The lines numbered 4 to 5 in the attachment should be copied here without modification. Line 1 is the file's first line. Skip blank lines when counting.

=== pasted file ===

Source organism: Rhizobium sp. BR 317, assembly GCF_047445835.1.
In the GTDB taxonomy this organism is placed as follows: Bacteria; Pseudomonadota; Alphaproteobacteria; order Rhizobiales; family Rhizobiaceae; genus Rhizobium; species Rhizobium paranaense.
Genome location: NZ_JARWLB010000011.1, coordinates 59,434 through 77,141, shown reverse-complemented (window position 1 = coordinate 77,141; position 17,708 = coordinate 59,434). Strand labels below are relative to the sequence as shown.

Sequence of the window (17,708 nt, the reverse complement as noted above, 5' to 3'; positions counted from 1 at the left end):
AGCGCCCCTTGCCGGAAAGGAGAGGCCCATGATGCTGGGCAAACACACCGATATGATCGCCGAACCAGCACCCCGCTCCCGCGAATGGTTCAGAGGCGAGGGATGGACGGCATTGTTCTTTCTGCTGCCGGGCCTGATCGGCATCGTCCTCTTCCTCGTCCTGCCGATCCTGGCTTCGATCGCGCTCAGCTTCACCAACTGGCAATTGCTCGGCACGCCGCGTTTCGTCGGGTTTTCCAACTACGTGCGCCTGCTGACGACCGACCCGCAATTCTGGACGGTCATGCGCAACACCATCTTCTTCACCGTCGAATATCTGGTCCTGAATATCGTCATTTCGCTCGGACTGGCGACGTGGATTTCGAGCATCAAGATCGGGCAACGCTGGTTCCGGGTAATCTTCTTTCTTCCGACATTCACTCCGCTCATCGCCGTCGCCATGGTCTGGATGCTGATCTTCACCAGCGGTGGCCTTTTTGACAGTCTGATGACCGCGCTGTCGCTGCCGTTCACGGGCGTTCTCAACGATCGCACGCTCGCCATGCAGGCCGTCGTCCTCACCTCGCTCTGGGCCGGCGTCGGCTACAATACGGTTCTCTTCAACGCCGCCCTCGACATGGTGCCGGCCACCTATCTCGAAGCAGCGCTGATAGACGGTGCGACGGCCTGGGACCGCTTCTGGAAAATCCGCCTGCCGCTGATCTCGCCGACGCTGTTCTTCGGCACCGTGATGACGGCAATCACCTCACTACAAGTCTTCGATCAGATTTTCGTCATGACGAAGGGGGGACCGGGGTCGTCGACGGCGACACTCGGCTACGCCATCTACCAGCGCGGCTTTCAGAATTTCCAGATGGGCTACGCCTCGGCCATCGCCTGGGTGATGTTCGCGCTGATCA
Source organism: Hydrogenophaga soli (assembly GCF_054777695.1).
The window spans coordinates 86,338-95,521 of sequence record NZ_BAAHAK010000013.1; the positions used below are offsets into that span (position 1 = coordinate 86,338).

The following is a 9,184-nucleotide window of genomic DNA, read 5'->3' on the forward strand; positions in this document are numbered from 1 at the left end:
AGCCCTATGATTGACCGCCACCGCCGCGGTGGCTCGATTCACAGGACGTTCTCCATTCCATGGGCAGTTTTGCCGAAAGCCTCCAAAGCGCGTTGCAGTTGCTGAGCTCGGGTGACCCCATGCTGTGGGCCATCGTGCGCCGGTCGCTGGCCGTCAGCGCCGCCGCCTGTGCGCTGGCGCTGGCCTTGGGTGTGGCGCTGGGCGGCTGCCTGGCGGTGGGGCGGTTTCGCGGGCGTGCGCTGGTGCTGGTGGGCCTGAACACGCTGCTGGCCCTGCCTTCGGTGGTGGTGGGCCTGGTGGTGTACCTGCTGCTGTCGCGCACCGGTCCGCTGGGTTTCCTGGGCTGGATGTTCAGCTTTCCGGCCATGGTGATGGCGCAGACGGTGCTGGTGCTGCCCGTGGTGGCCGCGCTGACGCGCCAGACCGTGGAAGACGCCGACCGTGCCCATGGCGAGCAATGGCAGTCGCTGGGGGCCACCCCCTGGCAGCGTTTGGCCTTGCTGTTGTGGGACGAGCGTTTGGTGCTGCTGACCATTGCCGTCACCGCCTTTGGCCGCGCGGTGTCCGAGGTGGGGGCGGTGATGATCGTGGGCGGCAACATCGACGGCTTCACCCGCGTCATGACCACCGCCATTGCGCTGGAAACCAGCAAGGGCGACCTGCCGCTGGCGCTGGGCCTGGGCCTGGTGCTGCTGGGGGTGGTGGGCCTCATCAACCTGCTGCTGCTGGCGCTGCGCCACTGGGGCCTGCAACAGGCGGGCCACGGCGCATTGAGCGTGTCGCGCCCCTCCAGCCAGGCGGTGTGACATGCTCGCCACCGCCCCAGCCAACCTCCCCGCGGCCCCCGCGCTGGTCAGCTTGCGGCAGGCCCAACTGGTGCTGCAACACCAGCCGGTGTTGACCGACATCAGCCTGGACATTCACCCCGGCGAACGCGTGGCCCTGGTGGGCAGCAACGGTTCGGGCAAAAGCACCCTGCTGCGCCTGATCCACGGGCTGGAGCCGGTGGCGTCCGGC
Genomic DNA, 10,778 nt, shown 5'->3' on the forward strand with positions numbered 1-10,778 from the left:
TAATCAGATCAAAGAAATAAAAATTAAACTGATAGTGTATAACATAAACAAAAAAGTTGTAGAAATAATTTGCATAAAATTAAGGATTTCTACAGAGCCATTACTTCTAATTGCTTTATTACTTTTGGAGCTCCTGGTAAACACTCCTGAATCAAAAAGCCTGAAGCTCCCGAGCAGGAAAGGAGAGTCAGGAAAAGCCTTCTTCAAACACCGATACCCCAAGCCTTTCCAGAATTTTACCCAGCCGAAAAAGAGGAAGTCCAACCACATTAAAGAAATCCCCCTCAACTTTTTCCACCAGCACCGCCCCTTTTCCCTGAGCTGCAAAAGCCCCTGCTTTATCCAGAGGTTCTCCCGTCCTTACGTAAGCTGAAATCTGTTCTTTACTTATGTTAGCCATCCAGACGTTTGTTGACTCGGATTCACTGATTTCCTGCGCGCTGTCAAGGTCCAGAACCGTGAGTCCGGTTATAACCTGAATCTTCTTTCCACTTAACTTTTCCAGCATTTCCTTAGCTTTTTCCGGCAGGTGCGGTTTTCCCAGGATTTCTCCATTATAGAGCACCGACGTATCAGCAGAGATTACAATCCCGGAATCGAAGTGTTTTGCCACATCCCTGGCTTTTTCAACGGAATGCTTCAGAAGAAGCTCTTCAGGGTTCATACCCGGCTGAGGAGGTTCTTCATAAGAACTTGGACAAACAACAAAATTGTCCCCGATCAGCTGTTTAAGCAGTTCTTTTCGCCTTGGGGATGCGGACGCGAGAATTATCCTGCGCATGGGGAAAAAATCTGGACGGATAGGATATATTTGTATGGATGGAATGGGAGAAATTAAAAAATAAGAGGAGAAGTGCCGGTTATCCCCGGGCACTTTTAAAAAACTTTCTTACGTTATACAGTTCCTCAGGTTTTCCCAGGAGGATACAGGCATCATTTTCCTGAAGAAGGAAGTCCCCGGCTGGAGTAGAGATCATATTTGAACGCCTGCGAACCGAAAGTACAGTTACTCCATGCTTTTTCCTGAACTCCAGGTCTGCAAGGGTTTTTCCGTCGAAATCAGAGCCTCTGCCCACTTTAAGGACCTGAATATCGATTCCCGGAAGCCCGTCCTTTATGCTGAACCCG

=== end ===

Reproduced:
Sequence of the window (17,708 nt, the reverse complement as noted above, 5' to 3'; positions counted from 1 at the left end):
AGCGCCCCTTGCCGGAAAGGAGAGGCCCATGATGCTGGGCAAACACACCGATATGATCGCCGAACCAGCACCCCGCTCCCGCGAATGGTTCAGAGGCGAGGGATGGACGGCATTGTTCTTTCTGCTGCCGGGCCTGATCGGCATCGTCCTCTTCCTCGTCCTGCCGATCCTGGCTTCGATCGCGCTCAGCTTCACCAACTGGCAATTGCTCGGCACGCCGCGTTTCGTCGGGTTTTCCAACTACGTGCGCCTGCTGACGACCGACCCGCAATTCTGGACGGTCATGCGCAACACCATCTTCTTCACCGTCGAATATCTGGTCCTGAATATCGTCATTTCGCTCGGACTGGCGACGTGGATTTCGAGCATCAAGATCGGGCAACGCTGGTTCCGGGTAATCTTCTTTCTTCCGACATTCACTCCGCTCATCGCCGTCGCCATGGTCTGGATGCTGATCTTCACCAGCGGTGGCCTTTTTGACAGTCTGATGACCGCGCTGTCGCTGCCGTTCACGGGCGTTCTCAACGATCGCACGCTCGCCATGCAGGCCGTCGTCCTCACCTCGCTCTGGGCCGGCGTCGGCTACAATACGGTTCTCTTCAACGCCGCCCTCGACATGGTGCCGGCCACCTATCTCGAAGCAGCGCTGATAGACGGTGCGACGGCCTGGGACCGCTTCTGGAAAATCCGCCTGCCGCTGATCTCGCCGACGCTGTTCTTCGGCACCGTGATGACGGCAATCACCTCACTACAAGTCTTCGATCAGATTTTCGTCATGACGAAGGGGGGACCGGGGTCGTCGACGGCGACACTCGGCTACGCCATCTACCAGCGCGGCTTTCAGAATTTCCAGATGGGCTACGCCTCGGCCATCGCCTGGGTGATGTTCGCGCTGATCA